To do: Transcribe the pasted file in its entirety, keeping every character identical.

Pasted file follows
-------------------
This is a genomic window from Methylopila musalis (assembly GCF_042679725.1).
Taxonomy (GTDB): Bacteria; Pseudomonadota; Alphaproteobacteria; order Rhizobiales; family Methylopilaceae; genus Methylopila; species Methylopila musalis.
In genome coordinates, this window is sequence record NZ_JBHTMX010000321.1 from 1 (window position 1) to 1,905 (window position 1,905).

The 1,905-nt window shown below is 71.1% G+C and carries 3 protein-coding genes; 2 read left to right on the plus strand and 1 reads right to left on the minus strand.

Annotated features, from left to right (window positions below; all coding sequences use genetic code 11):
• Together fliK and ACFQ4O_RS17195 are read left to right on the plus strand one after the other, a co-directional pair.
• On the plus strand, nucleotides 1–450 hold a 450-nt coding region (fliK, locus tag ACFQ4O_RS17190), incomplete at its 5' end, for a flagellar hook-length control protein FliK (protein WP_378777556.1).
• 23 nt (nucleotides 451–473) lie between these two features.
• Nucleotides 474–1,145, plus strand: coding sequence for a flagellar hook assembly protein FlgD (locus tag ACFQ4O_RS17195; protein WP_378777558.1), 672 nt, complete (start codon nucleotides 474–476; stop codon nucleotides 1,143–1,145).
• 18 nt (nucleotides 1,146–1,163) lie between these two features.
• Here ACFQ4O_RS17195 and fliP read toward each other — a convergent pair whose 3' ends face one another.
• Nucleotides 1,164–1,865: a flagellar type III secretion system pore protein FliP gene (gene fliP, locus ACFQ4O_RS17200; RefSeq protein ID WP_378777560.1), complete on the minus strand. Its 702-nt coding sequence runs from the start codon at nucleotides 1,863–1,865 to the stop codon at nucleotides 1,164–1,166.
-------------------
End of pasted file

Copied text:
This is a genomic window from Methylopila musalis (assembly GCF_042679725.1).
Taxonomy (GTDB): Bacteria; Pseudomonadota; Alphaproteobacteria; order Rhizobiales; family Methylopilaceae; genus Methylopila; species Methylopila musalis.
In genome coordinates, this window is sequence record NZ_JBHTMX010000321.1 from 1 (window position 1) to 1,905 (window position 1,905).

The 1,905-nt window shown below is 71.1% G+C and carries 3 protein-coding genes; 2 read left to right on the plus strand and 1 reads right to left on the minus strand.

Annotated features, from left to right (window positions below; all coding sequences use genetic code 11):
• Together fliK and ACFQ4O_RS17195 are read left to right on the plus strand one after the other, a co-directional pair.
• On the plus strand, nucleotides 1–450 hold a 450-nt coding region (fliK, locus tag ACFQ4O_RS17190), incomplete at its 5' end, for a flagellar hook-length control protein FliK (protein WP_378777556.1).
• 23 nt (nucleotides 451–473) lie between these two features.
• Nucleotides 474–1,145, plus strand: coding sequence for a flagellar hook assembly protein FlgD (locus tag ACFQ4O_RS17195; protein WP_378777558.1), 672 nt, complete (start codon nucleotides 474–476; stop codon nucleotides 1,143–1,145).
• 18 nt (nucleotides 1,146–1,163) lie between these two features.
• Here ACFQ4O_RS17195 and fliP read toward each other — a convergent pair whose 3' ends face one another.
• Nucleotides 1,164–1,865: a flagellar type III secretion system pore protein FliP gene (gene fliP, locus ACFQ4O_RS17200; RefSeq protein ID WP_378777560.1), complete on the minus strand. Its 702-nt coding sequence runs from the start codon at nucleotides 1,863–1,865 to the stop codon at nucleotides 1,164–1,166.